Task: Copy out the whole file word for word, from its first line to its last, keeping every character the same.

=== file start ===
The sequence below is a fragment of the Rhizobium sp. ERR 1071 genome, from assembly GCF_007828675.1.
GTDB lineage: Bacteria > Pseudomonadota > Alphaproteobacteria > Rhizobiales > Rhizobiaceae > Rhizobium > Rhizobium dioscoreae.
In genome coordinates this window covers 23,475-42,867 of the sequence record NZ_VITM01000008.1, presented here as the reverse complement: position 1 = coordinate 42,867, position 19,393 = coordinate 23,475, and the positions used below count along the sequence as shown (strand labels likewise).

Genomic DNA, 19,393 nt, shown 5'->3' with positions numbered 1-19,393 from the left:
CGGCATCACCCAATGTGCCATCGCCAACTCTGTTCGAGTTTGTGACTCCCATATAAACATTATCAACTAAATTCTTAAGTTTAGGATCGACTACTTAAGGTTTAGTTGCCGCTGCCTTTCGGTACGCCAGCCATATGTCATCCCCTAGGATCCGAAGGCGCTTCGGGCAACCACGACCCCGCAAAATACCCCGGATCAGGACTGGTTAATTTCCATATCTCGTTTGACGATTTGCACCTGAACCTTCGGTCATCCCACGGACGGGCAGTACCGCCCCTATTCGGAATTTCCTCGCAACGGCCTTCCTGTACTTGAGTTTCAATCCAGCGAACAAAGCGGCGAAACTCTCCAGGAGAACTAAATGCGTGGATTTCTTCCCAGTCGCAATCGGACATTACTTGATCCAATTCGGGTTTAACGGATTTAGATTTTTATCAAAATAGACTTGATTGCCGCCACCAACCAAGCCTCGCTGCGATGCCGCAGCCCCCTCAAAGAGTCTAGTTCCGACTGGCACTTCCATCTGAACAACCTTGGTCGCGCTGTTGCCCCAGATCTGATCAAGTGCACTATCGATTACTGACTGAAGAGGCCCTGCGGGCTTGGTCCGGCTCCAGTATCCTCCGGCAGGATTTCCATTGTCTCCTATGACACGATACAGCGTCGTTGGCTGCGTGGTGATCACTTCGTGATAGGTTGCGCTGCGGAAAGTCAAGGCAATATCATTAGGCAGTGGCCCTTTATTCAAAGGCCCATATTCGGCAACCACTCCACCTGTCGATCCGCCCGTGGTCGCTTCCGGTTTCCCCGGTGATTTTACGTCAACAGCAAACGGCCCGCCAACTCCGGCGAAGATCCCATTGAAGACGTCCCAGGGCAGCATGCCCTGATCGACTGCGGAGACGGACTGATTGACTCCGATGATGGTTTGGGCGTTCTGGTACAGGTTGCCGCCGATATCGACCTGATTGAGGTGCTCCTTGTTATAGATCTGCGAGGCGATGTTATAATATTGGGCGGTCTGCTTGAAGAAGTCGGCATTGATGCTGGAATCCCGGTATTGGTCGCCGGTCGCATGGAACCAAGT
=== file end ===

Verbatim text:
The sequence below is a fragment of the Rhizobium sp. ERR 1071 genome, from assembly GCF_007828675.1.
GTDB lineage: Bacteria > Pseudomonadota > Alphaproteobacteria > Rhizobiales > Rhizobiaceae > Rhizobium > Rhizobium dioscoreae.
In genome coordinates this window covers 23,475-42,867 of the sequence record NZ_VITM01000008.1, presented here as the reverse complement: position 1 = coordinate 42,867, position 19,393 = coordinate 23,475, and the positions used below count along the sequence as shown (strand labels likewise).

Genomic DNA, 19,393 nt, shown 5'->3' with positions numbered 1-19,393 from the left:
CGGCATCACCCAATGTGCCATCGCCAACTCTGTTCGAGTTTGTGACTCCCATATAAACATTATCAACTAAATTCTTAAGTTTAGGATCGACTACTTAAGGTTTAGTTGCCGCTGCCTTTCGGTACGCCAGCCATATGTCATCCCCTAGGATCCGAAGGCGCTTCGGGCAACCACGACCCCGCAAAATACCCCGGATCAGGACTGGTTAATTTCCATATCTCGTTTGACGATTTGCACCTGAACCTTCGGTCATCCCACGGACGGGCAGTACCGCCCCTATTCGGAATTTCCTCGCAACGGCCTTCCTGTACTTGAGTTTCAATCCAGCGAACAAAGCGGCGAAACTCTCCAGGAGAACTAAATGCGTGGATTTCTTCCCAGTCGCAATCGGACATTACTTGATCCAATTCGGGTTTAACGGATTTAGATTTTTATCAAAATAGACTTGATTGCCGCCACCAACCAAGCCTCGCTGCGATGCCGCAGCCCCCTCAAAGAGTCTAGTTCCGACTGGCACTTCCATCTGAACAACCTTGGTCGCGCTGTTGCCCCAGATCTGATCAAGTGCACTATCGATTACTGACTGAAGAGGCCCTGCGGGCTTGGTCCGGCTCCAGTATCCTCCGGCAGGATTTCCATTGTCTCCTATGACACGATACAGCGTCGTTGGCTGCGTGGTGATCACTTCGTGATAGGTTGCGCTGCGGAAAGTCAAGGCAATATCATTAGGCAGTGGCCCTTTATTCAAAGGCCCATATTCGGCAACCACTCCACCTGTCGATCCGCCCGTGGTCGCTTCCGGTTTCCCCGGTGATTTTACGTCAACAGCAAACGGCCCGCCAACTCCGGCGAAGATCCCATTGAAGACGTCCCAGGGCAGCATGCCCTGATCGACTGCGGAGACGGACTGATTGACTCCGATGATGGTTTGGGCGTTCTGGTACAGGTTGCCGCCGATATCGACCTGATTGAGGTGCTCCTTGTTATAGATCTGCGAGGCGATGTTATAATATTGGGCGGTCTGCTTGAAGAAGTCGGCATTGATGCTGGAATCCCGGTATTGGTCGCCGGTCGCATGGAACCAAGT